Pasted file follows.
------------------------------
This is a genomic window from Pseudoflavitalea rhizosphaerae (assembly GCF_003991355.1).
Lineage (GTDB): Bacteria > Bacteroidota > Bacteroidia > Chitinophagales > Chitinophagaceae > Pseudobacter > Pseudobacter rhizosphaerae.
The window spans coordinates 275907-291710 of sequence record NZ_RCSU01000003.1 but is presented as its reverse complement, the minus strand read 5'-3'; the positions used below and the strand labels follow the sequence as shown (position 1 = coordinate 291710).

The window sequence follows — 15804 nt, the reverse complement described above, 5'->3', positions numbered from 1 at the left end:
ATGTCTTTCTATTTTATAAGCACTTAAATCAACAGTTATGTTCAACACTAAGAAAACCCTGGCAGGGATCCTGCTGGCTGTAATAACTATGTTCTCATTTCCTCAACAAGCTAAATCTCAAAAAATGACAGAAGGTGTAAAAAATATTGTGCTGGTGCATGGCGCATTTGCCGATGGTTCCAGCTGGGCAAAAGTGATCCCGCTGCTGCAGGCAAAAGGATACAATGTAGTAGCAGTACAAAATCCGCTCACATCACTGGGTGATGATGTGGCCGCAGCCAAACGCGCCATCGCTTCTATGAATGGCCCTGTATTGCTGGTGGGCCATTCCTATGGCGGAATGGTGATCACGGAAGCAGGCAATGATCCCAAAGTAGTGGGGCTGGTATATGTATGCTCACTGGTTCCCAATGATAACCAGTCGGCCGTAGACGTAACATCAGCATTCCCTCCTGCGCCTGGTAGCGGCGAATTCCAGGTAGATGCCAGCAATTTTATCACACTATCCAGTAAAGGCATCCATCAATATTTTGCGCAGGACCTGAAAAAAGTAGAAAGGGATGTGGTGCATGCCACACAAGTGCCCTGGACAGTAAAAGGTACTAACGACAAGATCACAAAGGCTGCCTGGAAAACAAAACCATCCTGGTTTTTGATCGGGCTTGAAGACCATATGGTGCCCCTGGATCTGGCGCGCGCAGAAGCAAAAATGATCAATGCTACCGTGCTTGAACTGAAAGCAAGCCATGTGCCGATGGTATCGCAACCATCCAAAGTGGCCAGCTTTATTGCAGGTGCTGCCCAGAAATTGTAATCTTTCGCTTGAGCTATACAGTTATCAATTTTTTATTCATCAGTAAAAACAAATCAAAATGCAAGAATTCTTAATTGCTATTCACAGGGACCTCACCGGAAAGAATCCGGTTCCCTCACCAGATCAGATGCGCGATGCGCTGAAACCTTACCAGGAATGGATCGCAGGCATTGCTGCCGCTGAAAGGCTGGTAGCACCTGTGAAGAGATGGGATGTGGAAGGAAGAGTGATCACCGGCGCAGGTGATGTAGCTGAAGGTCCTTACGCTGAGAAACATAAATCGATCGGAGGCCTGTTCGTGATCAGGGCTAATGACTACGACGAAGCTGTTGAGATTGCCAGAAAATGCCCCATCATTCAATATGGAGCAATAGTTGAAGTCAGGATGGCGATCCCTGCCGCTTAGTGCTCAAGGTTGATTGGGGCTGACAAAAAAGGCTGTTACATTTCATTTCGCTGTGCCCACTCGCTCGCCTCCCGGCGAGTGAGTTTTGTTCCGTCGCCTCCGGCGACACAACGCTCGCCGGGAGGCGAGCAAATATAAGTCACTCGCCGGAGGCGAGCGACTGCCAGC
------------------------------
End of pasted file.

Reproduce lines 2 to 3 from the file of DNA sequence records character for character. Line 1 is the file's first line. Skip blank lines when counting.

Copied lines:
Lineage (GTDB): Bacteria > Bacteroidota > Bacteroidia > Chitinophagales > Chitinophagaceae > Pseudobacter > Pseudobacter rhizosphaerae.
The window spans coordinates 275907-291710 of sequence record NZ_RCSU01000003.1 but is presented as its reverse complement, the minus strand read 5'-3'; the positions used below and the strand labels follow the sequence as shown (position 1 = coordinate 291710).